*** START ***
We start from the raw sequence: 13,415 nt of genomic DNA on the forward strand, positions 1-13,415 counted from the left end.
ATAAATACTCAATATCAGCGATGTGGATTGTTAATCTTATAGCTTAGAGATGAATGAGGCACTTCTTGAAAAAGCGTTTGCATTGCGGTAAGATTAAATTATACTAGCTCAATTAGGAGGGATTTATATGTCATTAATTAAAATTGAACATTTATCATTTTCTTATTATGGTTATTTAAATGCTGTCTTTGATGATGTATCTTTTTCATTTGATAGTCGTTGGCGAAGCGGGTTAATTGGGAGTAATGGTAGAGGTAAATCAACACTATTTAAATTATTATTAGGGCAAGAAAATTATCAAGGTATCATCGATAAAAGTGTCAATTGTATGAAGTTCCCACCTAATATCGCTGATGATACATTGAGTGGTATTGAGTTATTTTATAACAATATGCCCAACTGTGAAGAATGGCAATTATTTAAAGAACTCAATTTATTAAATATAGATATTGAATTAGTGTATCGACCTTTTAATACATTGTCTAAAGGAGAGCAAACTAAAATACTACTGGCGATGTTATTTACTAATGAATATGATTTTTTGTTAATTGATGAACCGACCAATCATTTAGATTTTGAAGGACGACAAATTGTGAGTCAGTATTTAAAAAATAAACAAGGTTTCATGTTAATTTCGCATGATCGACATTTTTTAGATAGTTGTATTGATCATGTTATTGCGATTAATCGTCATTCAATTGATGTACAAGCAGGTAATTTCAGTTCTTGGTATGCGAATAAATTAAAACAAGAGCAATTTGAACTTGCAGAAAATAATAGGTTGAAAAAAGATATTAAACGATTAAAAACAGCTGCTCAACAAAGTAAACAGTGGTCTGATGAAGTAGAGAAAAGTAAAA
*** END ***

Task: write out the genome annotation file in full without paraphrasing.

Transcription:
We start from the raw sequence: 13,415 nt of genomic DNA on the forward strand, positions 1-13,415 counted from the left end.
ATAAATACTCAATATCAGCGATGTGGATTGTTAATCTTATAGCTTAGAGATGAATGAGGCACTTCTTGAAAAAGCGTTTGCATTGCGGTAAGATTAAATTATACTAGCTCAATTAGGAGGGATTTATATGTCATTAATTAAAATTGAACATTTATCATTTTCTTATTATGGTTATTTAAATGCTGTCTTTGATGATGTATCTTTTTCATTTGATAGTCGTTGGCGAAGCGGGTTAATTGGGAGTAATGGTAGAGGTAAATCAACACTATTTAAATTATTATTAGGGCAAGAAAATTATCAAGGTATCATCGATAAAAGTGTCAATTGTATGAAGTTCCCACCTAATATCGCTGATGATACATTGAGTGGTATTGAGTTATTTTATAACAATATGCCCAACTGTGAAGAATGGCAATTATTTAAAGAACTCAATTTATTAAATATAGATATTGAATTAGTGTATCGACCTTTTAATACATTGTCTAAAGGAGAGCAAACTAAAATACTACTGGCGATGTTATTTACTAATGAATATGATTTTTTGTTAATTGATGAACCGACCAATCATTTAGATTTTGAAGGACGACAAATTGTGAGTCAGTATTTAAAAAATAAACAAGGTTTCATGTTAATTTCGCATGATCGACATTTTTTAGATAGTTGTATTGATCATGTTATTGCGATTAATCGTCATTCAATTGATGTACAAGCAGGTAATTTCAGTTCTTGGTATGCGAATAAATTAAAACAAGAGCAATTTGAACTTGCAGAAAATAATAGGTTGAAAAAAGATATTAAACGATTAAAAACAGCTGCTCAACAAAGTAAACAGTGGTCTGATGAAGTAGAGAAAAGTAAAA